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Mesozooplankton community structure in offshore and coastal waters of the Ionian Sea (eastern Mediterranean) during mixed and stratified conditions
Ramfos, A.; Isari, S.; Somarakis, S.; Georgopoulos, D.; Koutsikopoulos, C.; Fragopoulu, N. (2006). Mesozooplankton community structure in offshore and coastal waters of the Ionian Sea (eastern Mediterranean) during mixed and stratified conditions. Mar. Biol. (Berl.) 150(1): 29-44. hdl.handle.net/10.1007/s00227-006-0326-0
In: Marine Biology. Springer: Heidelberg; Berlin. ISSN 0025-3162, more
Peer reviewed article  

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Keyword
    Marine

Authors  Top 
  • Ramfos, A.
  • Isari, S.
  • Somarakis, S.
  • Georgopoulos, D.
  • Koutsikopoulos, C.
  • Fragopoulu, N.

Abstract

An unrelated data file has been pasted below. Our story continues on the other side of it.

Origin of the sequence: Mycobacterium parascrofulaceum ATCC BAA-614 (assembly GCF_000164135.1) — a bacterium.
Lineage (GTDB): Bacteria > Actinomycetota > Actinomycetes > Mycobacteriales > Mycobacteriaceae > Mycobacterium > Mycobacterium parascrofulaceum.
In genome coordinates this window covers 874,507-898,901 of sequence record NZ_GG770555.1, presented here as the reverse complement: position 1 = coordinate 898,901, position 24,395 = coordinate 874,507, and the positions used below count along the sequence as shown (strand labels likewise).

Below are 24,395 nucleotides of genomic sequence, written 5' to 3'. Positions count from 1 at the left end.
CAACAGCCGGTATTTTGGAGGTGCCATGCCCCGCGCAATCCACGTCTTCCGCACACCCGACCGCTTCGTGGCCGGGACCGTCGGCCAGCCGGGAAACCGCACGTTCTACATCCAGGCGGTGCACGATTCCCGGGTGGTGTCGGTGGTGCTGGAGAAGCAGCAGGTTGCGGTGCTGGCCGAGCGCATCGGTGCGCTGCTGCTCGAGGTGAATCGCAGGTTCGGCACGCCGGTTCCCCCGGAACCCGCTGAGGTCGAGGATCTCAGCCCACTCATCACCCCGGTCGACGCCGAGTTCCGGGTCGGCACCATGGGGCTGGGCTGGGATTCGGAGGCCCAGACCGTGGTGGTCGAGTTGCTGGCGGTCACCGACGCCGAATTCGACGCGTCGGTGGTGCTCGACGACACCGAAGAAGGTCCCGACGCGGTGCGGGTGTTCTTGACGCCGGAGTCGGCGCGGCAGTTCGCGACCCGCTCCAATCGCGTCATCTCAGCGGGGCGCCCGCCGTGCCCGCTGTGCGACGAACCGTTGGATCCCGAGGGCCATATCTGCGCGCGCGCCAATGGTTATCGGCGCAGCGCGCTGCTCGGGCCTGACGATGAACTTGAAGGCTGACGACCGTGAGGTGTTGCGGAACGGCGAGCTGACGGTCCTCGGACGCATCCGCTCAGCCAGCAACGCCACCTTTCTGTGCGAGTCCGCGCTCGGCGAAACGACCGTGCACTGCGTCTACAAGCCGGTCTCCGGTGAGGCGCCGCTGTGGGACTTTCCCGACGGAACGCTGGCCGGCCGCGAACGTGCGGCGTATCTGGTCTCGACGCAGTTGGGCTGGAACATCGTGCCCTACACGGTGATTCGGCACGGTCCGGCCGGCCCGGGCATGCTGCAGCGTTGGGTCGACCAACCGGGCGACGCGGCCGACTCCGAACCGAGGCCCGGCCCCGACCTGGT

Depth-stratified samples, collected during a period where the water column was vertically mixed (March 2000) and a period of thermal stratification (September 2000), were analyzed in order to investigate the horizontal and vertical distribution patterns and composition of mesozooplankton, especially copepod species assemblages, in a pelagic (Ionian Sea) and a coastal area (Patraikos Gulf) of the eastern Mediterranean. Total mesozooplankton abundance and biomass were significantly lower in the highly oligotrophic offshore waters of the Ionian Sea when compared to the semi-enclosed Patraikos Gulf during both seasons. Small-sized copepods dominated the mesozooplankton community. An ‘offshore’ and a ‘coastal’ copepod assemblage were defined in the surface layer (0–50 m) only during March when differences in environmental conditions (i.e., temperature, salinity and fluorescence) were strong between the two areas. Copepod vertical community structure in offshore waters differed between sampling months. In March one assemblage (0–200 m) was mainly identified, while in September three distinct assemblages (0–50, 50–100 and 100–200 m) were observed, related to different vertical distribution patterns of the various copepod species. A pronounced seasonal change of the dominant copepods was evident in the surface layer, where strong differences in hydrological properties were observed from March to September. Below this layer, the copepod community was relatively stable showing decreasing seasonal differences with increasing depth.

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